Mattia Bocchini . David Ballestrazzi . Giovanni Gibertini
Engraved into the slope of a great steep elevation, monsanto merges with a granite landscape. Known as one of the oldest inhabited places of Portugal, this village fits around behemoth rocks.
Wandering the cobblestone avenues, a visitor may eventually find himself climbing the path to the castle, heading to the remains of a walled fortress on the hilltop. Passing through its third gate and breaking free from its enclosed courtyards, the traveller may take the way to the ruins of st. Michael’s chapel.
Along this path, he may cross a sanctuary.
Two architectures fail to impose their presence: they bow to nature and they shily reveal to the traveller’s curiosity. Such as a good rest during a pleasant trip, the sanctuary is intended as the right place for contemplation it has, therefore, no architectural authority over its context. It is designed to meditate.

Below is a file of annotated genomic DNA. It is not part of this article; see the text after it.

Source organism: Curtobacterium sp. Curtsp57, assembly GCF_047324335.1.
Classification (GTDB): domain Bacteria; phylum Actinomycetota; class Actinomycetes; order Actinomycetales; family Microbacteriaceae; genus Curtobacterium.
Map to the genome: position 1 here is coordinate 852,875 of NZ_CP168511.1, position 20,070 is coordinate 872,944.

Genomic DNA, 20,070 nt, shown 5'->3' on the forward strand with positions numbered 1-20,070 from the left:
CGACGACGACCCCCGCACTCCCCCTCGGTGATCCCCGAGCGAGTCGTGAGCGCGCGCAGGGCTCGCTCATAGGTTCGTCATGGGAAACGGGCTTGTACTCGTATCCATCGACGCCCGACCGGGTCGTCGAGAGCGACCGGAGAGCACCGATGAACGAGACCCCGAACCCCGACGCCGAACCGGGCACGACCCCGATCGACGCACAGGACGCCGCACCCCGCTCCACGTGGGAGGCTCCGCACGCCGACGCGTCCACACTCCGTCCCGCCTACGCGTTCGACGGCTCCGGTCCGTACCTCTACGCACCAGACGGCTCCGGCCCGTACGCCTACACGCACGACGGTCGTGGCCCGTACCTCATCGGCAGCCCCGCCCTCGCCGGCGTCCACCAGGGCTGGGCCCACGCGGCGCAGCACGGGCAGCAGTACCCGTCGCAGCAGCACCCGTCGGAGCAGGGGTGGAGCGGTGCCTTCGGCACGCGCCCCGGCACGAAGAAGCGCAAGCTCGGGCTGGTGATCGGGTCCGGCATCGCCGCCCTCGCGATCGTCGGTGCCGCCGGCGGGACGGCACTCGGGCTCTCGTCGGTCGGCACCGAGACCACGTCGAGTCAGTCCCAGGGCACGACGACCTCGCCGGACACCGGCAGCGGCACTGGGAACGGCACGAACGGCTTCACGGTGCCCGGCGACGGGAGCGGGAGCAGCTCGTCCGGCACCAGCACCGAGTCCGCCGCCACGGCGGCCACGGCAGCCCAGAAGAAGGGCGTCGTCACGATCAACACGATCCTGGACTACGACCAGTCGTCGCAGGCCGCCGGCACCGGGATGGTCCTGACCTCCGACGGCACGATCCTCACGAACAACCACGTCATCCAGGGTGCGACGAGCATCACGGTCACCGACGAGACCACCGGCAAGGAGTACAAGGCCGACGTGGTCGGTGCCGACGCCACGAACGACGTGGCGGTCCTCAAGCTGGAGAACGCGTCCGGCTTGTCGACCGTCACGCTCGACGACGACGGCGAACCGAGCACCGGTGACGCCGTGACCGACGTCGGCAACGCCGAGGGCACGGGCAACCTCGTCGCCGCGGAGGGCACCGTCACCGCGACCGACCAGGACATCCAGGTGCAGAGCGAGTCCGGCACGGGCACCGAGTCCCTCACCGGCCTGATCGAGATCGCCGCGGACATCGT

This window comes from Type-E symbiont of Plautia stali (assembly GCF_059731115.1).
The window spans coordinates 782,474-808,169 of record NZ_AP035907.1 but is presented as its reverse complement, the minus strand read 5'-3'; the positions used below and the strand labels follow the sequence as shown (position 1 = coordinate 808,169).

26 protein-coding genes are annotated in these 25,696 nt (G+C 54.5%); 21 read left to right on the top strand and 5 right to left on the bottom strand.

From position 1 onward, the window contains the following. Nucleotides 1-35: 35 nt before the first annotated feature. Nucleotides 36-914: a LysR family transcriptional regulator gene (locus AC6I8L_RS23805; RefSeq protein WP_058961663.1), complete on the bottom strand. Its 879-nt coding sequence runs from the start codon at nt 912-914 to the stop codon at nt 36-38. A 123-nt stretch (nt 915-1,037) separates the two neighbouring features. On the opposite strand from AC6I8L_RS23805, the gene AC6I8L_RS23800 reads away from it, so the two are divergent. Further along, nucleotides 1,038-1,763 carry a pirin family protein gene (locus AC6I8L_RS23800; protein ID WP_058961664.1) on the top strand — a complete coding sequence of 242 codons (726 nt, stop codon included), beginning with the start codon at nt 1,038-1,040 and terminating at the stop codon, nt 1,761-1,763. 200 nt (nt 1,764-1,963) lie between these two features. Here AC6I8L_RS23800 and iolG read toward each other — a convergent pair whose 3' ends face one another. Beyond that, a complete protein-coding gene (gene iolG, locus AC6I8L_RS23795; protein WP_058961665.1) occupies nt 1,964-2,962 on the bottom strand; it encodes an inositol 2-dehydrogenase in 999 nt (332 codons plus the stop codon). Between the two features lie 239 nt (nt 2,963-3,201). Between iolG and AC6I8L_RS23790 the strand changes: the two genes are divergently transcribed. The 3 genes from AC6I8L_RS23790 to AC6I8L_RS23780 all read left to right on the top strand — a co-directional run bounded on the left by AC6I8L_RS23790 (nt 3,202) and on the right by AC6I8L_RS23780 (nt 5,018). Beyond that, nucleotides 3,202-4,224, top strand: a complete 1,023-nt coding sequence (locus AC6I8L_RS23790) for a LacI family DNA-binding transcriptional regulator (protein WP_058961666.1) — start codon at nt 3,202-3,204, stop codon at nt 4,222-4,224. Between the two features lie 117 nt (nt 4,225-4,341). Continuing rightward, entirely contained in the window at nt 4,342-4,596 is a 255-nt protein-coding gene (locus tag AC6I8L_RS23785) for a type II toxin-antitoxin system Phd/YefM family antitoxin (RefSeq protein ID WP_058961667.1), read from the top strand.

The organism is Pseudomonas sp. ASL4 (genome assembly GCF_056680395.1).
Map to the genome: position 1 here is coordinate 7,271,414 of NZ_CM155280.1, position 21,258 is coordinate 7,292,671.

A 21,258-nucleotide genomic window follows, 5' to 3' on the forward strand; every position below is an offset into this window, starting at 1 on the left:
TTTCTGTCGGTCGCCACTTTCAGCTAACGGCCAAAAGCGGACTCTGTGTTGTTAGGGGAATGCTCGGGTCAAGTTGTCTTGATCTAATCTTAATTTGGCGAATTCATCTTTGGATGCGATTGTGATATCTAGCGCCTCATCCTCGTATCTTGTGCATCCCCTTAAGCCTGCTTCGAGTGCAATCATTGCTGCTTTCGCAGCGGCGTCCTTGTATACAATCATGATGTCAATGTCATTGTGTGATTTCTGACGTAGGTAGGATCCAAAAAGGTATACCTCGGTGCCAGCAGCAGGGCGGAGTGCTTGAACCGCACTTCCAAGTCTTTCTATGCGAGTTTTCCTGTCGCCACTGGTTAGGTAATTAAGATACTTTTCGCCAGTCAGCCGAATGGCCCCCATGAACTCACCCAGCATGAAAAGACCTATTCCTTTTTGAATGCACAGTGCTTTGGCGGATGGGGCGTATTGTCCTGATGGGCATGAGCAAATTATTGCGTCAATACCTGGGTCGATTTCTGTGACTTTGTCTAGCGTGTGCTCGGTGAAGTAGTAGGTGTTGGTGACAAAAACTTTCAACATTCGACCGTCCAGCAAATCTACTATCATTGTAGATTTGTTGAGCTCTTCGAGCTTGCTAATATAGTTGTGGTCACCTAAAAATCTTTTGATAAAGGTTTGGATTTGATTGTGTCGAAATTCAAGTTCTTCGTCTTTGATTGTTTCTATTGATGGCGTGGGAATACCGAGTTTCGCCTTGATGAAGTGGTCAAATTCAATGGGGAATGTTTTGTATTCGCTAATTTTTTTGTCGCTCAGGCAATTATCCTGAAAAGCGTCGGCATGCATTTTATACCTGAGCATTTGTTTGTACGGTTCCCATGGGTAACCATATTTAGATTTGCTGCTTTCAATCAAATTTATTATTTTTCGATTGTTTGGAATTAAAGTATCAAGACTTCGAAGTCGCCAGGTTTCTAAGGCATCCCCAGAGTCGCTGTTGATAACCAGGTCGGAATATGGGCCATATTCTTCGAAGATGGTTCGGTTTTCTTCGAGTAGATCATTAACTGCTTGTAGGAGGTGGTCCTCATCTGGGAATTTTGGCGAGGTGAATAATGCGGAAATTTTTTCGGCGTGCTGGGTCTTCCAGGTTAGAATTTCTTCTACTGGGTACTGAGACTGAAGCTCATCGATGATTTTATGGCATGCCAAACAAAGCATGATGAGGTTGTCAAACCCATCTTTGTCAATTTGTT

On the left, the first architecture hides the history of monsanto and, on the right, the other one, built on the ruins of st. John’s chapel, hides the inner sanctum that represents the physical and metaphorical space for self-reflection. The dualism between collective and individual memory of this place is a tool through which the sanctuary interrogates visitor’s perception.
The path then continues towards the village, passing through two granitic rocks bordering the sacral area.
The body of the chapel is erected on the ruin’s stones in 60 cm thick layers of rammed concrete, whereas the sacred space in the upper floor is built in a smoother concrete, through the use of white cement, whereas the path is thought to be coated with a layer of poured lead, about 2 cm thick.